850 Obsolete Tanks Can’t Stop Russia: Ukraine Chose Sheer Numbers Over Modernisation and Suffered

Following the initiation of large scale strikes by the Russian Military against targets across Ukraine on the morning of February 24, questions long raised regarding the capabilities of both countries’ armoured units have gained a new relevance. Ukraine deploys the largest tank force in Europe at 820-850 vehicles, close to 90 percent of which are variants of the T-64 of which an estimated 720-750 are in service. Russia’s own tank forces are the largest in the world and are both more modern and more diverse with significant numbers of post-Soviet tanks in service. Ukraine has very strongly prioritised quantity over quality when investing in armoured warfare, fielding no tanks built after the Soviet collapse and doing very little to upgrade the Soviet era vehicles that it does deploy, where the operational costs of its very large fleet could have potentially been used to make meaningful improvements or even acquire new tanks if numbers had been cut. Assessing Ukraine’s armoured warfare capabilities provide insight into the consequences of its choices, and can be best considered in the context of needing to prepare for potential conflict with the armoured units of neighbouring Russia.

Although Ukraine inherited one of the very largest and most sophisticated tank factories the world when the Soviet Union collapsed, the Malyshev Factory with a peacetime capacity of 800 tanks per year, the sharp decline of the country’s economy meant that aside from production to meet a single order from Pakistan in the mid-1990s, the factory has otherwise produced a negligible output and today struggles to complete half a dozen tanks per year. Ukraine’s unique decision to keep the T-64 tank in operation as its primary tank, where the T-72 was generally seen as more cost effective, was largely due to the fact that the Malyshev Factory produced T-64s and T-80s but not T-72s, meaning they could be more easily modernised and maintained there. Furthermore, the T-80’s much higher operational costs led to these superior vehicles being placed in storage. As a result, while Russian T-90 tanks have all been built after the Soviet collapse, as have other advanced tanks such as the T-80 and T-14, Ukraine’s tanks were almost without exception inherited from the Soviet era, with those few new tanks produced at Malyshev being for export.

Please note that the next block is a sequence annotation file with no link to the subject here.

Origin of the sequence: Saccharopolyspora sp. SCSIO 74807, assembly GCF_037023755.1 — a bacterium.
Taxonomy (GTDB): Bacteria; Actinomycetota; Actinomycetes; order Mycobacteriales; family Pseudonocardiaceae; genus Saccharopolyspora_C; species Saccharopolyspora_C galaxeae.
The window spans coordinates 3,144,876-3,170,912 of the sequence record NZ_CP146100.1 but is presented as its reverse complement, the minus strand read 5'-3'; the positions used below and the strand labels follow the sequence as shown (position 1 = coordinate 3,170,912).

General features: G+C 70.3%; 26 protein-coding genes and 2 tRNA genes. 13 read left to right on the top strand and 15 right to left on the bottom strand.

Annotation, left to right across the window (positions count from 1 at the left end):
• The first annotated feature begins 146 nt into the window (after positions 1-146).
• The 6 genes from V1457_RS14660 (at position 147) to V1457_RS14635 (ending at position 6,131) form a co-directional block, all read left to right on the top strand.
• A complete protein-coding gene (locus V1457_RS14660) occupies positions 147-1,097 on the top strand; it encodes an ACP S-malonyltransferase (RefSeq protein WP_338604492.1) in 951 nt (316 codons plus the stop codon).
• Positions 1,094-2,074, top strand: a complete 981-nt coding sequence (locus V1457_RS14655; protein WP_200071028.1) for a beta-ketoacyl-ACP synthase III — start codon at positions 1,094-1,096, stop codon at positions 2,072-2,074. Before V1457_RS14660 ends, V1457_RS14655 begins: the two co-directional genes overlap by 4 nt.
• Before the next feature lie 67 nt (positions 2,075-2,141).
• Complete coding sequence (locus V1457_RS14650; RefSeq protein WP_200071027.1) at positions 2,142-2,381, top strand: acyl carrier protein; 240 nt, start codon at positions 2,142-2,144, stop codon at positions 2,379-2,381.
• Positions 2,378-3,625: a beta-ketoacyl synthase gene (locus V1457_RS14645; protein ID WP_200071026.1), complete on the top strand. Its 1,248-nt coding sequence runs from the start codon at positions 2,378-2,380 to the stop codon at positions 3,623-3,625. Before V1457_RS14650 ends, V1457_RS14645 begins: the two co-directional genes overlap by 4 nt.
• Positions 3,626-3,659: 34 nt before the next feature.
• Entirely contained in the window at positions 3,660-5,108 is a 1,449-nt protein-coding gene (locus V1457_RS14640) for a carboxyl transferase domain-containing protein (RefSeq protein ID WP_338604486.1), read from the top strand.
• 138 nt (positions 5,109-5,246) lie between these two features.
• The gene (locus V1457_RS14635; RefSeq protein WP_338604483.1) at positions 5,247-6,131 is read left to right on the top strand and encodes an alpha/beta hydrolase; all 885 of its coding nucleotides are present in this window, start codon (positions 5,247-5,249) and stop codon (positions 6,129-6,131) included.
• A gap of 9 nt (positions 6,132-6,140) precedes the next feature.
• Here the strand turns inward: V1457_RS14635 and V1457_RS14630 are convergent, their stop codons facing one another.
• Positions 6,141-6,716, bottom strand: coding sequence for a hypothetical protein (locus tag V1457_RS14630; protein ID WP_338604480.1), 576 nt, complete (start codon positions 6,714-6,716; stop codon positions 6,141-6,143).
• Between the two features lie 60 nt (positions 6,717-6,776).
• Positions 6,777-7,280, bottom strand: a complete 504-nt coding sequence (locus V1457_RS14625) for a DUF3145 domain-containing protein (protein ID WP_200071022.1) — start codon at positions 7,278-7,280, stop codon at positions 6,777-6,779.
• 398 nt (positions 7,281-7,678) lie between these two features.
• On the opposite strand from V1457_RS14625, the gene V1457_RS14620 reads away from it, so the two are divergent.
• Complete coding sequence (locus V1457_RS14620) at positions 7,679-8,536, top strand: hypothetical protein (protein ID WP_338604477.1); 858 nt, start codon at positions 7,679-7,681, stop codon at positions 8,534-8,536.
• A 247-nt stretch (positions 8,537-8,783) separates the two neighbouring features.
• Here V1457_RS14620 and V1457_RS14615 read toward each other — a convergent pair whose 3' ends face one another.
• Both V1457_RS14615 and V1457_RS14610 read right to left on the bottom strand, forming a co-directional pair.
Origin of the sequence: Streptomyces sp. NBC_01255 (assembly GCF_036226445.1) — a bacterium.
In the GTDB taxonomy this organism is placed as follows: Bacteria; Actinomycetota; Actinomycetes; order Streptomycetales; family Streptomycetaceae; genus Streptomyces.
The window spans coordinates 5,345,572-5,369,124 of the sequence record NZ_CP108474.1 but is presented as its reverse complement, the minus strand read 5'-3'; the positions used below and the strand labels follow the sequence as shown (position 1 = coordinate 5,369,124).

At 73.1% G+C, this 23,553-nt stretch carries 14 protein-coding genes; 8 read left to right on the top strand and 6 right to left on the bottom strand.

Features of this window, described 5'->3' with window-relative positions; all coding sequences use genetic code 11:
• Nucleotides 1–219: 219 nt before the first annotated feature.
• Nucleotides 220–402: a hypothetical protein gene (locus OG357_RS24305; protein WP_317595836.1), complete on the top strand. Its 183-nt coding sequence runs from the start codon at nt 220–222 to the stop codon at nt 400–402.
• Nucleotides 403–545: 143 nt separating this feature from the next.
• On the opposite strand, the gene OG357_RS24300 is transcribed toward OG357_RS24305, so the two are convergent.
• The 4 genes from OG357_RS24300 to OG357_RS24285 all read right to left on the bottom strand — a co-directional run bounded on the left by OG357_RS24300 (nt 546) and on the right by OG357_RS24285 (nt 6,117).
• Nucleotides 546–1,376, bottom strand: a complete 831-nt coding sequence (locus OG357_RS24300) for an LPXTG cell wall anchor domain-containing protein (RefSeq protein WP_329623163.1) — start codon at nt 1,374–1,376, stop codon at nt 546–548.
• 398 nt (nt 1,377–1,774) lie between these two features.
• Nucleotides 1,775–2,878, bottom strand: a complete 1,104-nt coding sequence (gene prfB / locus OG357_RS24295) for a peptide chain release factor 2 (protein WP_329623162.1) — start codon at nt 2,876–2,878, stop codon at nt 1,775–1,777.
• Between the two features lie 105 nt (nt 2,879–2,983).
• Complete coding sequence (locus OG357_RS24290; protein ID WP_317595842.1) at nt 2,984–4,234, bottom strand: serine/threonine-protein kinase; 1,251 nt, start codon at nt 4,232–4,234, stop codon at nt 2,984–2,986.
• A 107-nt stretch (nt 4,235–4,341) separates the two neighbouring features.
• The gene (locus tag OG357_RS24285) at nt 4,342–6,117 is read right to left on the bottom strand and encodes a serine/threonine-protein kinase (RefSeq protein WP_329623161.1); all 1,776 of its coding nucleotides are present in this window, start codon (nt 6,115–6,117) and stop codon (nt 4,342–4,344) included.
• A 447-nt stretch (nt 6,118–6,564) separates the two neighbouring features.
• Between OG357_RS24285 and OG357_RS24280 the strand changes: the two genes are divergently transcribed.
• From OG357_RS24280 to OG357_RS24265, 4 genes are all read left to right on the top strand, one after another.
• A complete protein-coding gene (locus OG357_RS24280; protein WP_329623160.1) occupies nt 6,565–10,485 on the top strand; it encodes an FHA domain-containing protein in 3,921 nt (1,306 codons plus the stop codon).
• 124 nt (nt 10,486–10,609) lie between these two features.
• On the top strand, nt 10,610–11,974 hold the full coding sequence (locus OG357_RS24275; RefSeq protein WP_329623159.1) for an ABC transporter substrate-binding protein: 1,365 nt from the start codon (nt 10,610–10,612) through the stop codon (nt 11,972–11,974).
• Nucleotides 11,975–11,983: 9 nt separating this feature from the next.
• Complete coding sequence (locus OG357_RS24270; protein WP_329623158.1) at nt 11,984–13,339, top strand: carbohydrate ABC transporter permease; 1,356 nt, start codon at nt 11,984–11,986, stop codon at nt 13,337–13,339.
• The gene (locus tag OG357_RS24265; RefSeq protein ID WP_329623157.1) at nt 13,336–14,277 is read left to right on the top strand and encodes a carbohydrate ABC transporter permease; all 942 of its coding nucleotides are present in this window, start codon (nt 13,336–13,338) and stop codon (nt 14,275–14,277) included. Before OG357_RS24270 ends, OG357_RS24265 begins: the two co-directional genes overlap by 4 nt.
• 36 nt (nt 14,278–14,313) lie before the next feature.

The T-64 dates back to the mid-1960s, with all variants in Ukrainian services being derivatives of the T-64B that first entered service in 1976. Improvements have included integration of Kontakt-1 explosive reactive armour (ERA) and some minor external armour additions. Even compared to Soviet era vehicles, the armour of Ukrainian tanks remains poor with the T-64’s base armour being far inferior to top end Soviet tanks such as the T-80U, while Kontakt-1 remains three generations behind the latest Soviet ERA with even advanced Soviet tanks having adopted Kontakt-5 from the mid-1980s. The T-64BV forms the large majority of Ukrainian tank units with an estimated 630-650 in service, and even for the 1980s was far from state of the art making it hopelessly obsolete on a modern battlefield. Its lack of thermal sights means its situational awareness is poor, and combined with weak armour means it would likely be taken out without firing a shot even if outnumbering its adversary if facing 21st century tanks.